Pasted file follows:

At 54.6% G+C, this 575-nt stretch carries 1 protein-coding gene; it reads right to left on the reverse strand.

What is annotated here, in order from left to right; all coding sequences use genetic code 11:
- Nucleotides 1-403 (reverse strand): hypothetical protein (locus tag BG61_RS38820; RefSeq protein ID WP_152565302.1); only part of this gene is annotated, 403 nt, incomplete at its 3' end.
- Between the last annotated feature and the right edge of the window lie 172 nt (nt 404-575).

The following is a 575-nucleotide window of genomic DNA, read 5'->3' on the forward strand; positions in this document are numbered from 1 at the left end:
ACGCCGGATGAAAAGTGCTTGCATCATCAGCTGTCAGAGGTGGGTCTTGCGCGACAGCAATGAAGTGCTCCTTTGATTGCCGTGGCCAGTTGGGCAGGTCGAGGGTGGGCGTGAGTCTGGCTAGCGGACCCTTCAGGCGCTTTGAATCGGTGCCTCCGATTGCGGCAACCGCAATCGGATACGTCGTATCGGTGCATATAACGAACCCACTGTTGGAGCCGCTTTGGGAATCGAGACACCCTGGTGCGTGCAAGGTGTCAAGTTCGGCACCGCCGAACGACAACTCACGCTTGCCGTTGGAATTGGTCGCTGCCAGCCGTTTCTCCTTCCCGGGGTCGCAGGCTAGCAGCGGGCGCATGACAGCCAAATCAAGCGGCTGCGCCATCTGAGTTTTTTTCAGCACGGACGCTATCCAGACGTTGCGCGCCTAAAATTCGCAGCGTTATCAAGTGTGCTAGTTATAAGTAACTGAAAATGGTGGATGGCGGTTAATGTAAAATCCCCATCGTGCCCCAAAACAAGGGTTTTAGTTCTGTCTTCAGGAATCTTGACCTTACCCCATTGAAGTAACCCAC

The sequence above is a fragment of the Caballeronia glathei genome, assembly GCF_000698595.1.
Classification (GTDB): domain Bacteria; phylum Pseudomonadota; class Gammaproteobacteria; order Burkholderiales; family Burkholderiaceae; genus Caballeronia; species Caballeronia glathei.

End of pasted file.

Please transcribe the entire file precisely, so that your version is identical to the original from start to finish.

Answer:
At 54.6% G+C, this 575-nt stretch carries 1 protein-coding gene; it reads right to left on the reverse strand.

What is annotated here, in order from left to right; all coding sequences use genetic code 11:
- Nucleotides 1-403 (reverse strand): hypothetical protein (locus tag BG61_RS38820; RefSeq protein ID WP_152565302.1); only part of this gene is annotated, 403 nt, incomplete at its 3' end.
- Between the last annotated feature and the right edge of the window lie 172 nt (nt 404-575).

The following is a 575-nucleotide window of genomic DNA, read 5'->3' on the forward strand; positions in this document are numbered from 1 at the left end:
ACGCCGGATGAAAAGTGCTTGCATCATCAGCTGTCAGAGGTGGGTCTTGCGCGACAGCAATGAAGTGCTCCTTTGATTGCCGTGGCCAGTTGGGCAGGTCGAGGGTGGGCGTGAGTCTGGCTAGCGGACCCTTCAGGCGCTTTGAATCGGTGCCTCCGATTGCGGCAACCGCAATCGGATACGTCGTATCGGTGCATATAACGAACCCACTGTTGGAGCCGCTTTGGGAATCGAGACACCCTGGTGCGTGCAAGGTGTCAAGTTCGGCACCGCCGAACGACAACTCACGCTTGCCGTTGGAATTGGTCGCTGCCAGCCGTTTCTCCTTCCCGGGGTCGCAGGCTAGCAGCGGGCGCATGACAGCCAAATCAAGCGGCTGCGCCATCTGAGTTTTTTTCAGCACGGACGCTATCCAGACGTTGCGCGCCTAAAATTCGCAGCGTTATCAAGTGTGCTAGTTATAAGTAACTGAAAATGGTGGATGGCGGTTAATGTAAAATCCCCATCGTGCCCCAAAACAAGGGTTTTAGTTCTGTCTTCAGGAATCTTGACCTTACCCCATTGAAGTAACCCAC

The sequence above is a fragment of the Caballeronia glathei genome, assembly GCF_000698595.1.
Classification (GTDB): domain Bacteria; phylum Pseudomonadota; class Gammaproteobacteria; order Burkholderiales; family Burkholderiaceae; genus Caballeronia; species Caballeronia glathei.